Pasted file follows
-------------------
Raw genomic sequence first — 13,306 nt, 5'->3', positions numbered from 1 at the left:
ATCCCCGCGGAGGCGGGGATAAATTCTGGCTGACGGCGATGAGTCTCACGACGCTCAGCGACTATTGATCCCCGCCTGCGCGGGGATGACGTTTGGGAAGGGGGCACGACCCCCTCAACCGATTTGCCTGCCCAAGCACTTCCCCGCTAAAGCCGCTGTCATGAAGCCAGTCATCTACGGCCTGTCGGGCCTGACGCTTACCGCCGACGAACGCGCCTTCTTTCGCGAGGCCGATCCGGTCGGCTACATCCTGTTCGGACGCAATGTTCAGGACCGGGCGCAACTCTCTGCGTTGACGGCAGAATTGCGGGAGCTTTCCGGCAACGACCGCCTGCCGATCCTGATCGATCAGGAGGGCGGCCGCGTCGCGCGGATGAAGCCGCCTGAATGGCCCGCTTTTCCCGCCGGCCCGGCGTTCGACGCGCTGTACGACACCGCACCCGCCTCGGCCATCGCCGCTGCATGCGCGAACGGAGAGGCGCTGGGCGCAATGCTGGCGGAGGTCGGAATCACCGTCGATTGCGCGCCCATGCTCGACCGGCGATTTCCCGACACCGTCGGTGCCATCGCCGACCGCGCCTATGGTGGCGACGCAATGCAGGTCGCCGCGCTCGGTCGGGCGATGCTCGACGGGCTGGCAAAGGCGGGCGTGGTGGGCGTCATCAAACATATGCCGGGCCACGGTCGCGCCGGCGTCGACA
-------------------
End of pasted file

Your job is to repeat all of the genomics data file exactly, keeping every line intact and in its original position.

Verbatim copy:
Raw genomic sequence first — 13,306 nt, 5'->3', positions numbered from 1 at the left:
ATCCCCGCGGAGGCGGGGATAAATTCTGGCTGACGGCGATGAGTCTCACGACGCTCAGCGACTATTGATCCCCGCCTGCGCGGGGATGACGTTTGGGAAGGGGGCACGACCCCCTCAACCGATTTGCCTGCCCAAGCACTTCCCCGCTAAAGCCGCTGTCATGAAGCCAGTCATCTACGGCCTGTCGGGCCTGACGCTTACCGCCGACGAACGCGCCTTCTTTCGCGAGGCCGATCCGGTCGGCTACATCCTGTTCGGACGCAATGTTCAGGACCGGGCGCAACTCTCTGCGTTGACGGCAGAATTGCGGGAGCTTTCCGGCAACGACCGCCTGCCGATCCTGATCGATCAGGAGGGCGGCCGCGTCGCGCGGATGAAGCCGCCTGAATGGCCCGCTTTTCCCGCCGGCCCGGCGTTCGACGCGCTGTACGACACCGCACCCGCCTCGGCCATCGCCGCTGCATGCGCGAACGGAGAGGCGCTGGGCGCAATGCTGGCGGAGGTCGGAATCACCGTCGATTGCGCGCCCATGCTCGACCGGCGATTTCCCGACACCGTCGGTGCCATCGCCGACCGCGCCTATGGTGGCGACGCAATGCAGGTCGCCGCGCTCGGTCGGGCGATGCTCGACGGGCTGGCAAAGGCGGGCGTGGTGGGCGTCATCAAACATATGCCGGGCCACGGTCGCGCCGGCGTCGACA